MB: Was one goal for Eco to help players feel empathy for the needs of other species? If so, what are some specific design choices that you used to trigger empathy?
JK: Yes, you’re existing in their world, in a natural, beautiful place that they thrive in. You need to take from that environment to survive and succeed, but you can easily kill off that beauty if you’re not conscious of what you’re doing. There’s an instant connection when something is vulnerable, you’re connected to it and take on responsibility for it.
MB: How might playing Eco in middle school (where it’s been embedded into classroom instruction) impact players’ longer-term environmental awareness?
JK: When you’re growing up, your world can seem a lot smaller than it really is. The concept of something that happens on such a vast scale of space and time as climate change is nearly impossible to imagine when you have this tiny vision into the world that you barely recognize is tiny. Our goal with Eco as a game is to shrink down that vastness of time and space, let them experience in the game world, among their peers, over the course of 30 days, an analogy to what happens in our massive world, among billions, over hundreds of years. It gives you a view and experience that you don’t get otherwise, but is very relevant to the challenges we face now. Widening a person’s viewpoint at that age is especially powerful.
MB: What are the most important things for game developers to consider when creating fun games that also encourage critical skill-building for teens (and adults!), like cooperation, empathy, and social awareness?
JK: It’s important to think about the kind of social landscape you’re building. What are the types of interactions that will take place in the world you’ve designed? How do you keep those positive and/or challenging? What are the hidden incentives of your structures? It’s surprisingly easy to incentivize the opposite of what you intend. Multiplayer is so key to these skills as well, and so much more powerful than simulated interactions. With games so ubiquitous, there’s lots of opportunity for connecting real players.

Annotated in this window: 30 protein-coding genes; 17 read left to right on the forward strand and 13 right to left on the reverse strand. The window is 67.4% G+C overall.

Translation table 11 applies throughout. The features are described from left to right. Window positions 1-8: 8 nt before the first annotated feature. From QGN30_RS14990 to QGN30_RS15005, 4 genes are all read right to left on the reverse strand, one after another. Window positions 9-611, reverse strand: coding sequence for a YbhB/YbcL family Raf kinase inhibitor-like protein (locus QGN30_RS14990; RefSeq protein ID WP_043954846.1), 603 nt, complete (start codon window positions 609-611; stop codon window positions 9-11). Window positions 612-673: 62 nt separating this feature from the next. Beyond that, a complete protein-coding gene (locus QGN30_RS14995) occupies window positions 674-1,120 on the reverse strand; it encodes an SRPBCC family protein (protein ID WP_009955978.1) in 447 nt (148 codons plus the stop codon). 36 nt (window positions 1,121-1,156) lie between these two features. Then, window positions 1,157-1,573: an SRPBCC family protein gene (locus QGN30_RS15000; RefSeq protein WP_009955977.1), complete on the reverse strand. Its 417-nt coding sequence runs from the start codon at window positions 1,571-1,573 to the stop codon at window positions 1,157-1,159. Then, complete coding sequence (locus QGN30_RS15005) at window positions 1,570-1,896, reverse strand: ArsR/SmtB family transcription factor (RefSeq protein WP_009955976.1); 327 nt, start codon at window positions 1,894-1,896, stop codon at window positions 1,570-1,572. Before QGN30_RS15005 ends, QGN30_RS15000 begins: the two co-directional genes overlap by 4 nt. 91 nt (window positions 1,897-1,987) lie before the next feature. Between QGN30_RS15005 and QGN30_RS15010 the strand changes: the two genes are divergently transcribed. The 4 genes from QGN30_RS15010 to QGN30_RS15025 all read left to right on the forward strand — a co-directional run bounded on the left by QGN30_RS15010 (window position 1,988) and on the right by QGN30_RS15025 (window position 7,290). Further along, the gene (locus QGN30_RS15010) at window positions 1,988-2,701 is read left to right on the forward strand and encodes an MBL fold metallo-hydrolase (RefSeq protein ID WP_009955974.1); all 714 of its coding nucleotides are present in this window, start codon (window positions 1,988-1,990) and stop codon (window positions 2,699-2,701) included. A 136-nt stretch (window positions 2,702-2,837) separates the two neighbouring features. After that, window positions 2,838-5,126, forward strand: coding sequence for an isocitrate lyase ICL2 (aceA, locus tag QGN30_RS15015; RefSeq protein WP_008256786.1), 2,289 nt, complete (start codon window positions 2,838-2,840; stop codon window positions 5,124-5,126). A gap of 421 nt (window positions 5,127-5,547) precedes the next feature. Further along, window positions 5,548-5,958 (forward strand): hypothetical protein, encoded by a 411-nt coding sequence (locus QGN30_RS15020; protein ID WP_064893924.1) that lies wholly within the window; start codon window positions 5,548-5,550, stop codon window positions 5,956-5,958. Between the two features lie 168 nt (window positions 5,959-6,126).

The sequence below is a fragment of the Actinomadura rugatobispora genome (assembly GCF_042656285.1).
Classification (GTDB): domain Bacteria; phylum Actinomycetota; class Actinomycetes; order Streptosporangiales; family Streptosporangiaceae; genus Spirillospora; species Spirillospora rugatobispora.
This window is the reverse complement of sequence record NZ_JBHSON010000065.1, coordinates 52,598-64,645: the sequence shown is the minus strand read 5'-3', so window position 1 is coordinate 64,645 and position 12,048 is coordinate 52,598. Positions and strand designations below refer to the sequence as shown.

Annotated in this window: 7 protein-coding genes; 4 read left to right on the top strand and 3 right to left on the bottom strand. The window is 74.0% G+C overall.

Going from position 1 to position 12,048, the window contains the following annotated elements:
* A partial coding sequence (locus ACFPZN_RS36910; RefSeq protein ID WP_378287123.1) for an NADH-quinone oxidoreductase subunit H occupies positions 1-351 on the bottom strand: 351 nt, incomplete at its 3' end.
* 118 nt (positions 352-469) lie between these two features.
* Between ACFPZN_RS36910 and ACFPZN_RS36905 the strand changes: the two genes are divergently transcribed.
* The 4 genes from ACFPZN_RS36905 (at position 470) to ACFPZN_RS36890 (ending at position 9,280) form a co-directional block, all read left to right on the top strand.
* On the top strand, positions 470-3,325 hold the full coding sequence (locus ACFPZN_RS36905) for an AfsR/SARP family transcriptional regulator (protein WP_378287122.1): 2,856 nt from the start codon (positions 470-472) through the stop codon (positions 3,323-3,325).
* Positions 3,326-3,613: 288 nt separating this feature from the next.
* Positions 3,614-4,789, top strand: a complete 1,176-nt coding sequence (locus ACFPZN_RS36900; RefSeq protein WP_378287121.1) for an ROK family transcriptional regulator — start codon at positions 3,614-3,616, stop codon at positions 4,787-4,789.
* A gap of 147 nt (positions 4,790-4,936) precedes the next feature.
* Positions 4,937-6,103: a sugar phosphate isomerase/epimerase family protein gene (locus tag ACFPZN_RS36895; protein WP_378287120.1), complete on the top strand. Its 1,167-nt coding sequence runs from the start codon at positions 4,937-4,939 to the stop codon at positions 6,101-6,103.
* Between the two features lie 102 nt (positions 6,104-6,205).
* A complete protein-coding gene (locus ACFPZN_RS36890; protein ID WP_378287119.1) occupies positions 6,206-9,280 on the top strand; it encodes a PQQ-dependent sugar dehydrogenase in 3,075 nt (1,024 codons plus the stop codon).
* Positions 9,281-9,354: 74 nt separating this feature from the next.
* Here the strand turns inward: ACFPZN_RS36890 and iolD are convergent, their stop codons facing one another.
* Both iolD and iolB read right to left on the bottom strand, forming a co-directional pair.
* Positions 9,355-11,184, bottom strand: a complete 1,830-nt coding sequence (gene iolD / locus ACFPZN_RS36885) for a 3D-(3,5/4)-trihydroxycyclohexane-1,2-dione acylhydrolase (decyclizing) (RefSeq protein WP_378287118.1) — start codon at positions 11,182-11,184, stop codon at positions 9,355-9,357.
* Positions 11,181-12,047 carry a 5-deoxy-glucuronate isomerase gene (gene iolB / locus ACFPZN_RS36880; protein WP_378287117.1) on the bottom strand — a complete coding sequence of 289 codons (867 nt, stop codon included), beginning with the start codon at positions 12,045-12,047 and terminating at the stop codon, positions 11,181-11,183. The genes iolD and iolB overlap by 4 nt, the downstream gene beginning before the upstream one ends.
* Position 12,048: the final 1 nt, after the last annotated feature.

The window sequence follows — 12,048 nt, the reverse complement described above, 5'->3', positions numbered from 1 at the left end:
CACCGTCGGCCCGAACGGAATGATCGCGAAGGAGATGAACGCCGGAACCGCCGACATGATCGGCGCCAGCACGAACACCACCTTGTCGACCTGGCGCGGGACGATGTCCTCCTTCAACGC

MB: Do you feel that in Eco you succeeded in making a game that does entertainment and education equally well? What advice would you give other game developers who have this goal?
JK: We’ve got a good start! With a successful Kickstarter and strong Early Access sales on our website, we’re confident it will continue to do well in the entertainment market. My advice for games that merge education and entertainment is you really have to have a love and appreciation for the subject first, and see the beauty of it. If you approach it from the angle of, “We’ll trick them into doing this classwork by wrapping points and leaderboard and gameplay elements around it,” you’re not going to create anything useful. Respect the medium of games, understand how fundamentally different (and I would argue more powerful) it is compared to traditional schoolwork, and integrate the learning deeply into the game. Whatever you’re learning in a game shouldn’t be the obstacle you need to get past to succeed. It should be what lets you succeed. The education subject should be your sword, not your boss monster. (Author note: is John quotable, or what?!)
MB: What’s the best way for teens (and people of any age) to access and play Eco now?
JK: You can join our alpha build now at strangeloopgames.com/eco. We also have dev tier packs where we share the source code with players.
MB: Thank you, John!
JK: My pleasure!
Hear more from John on how Eco helps players feel meaningfully connected to the beautiful world his team created: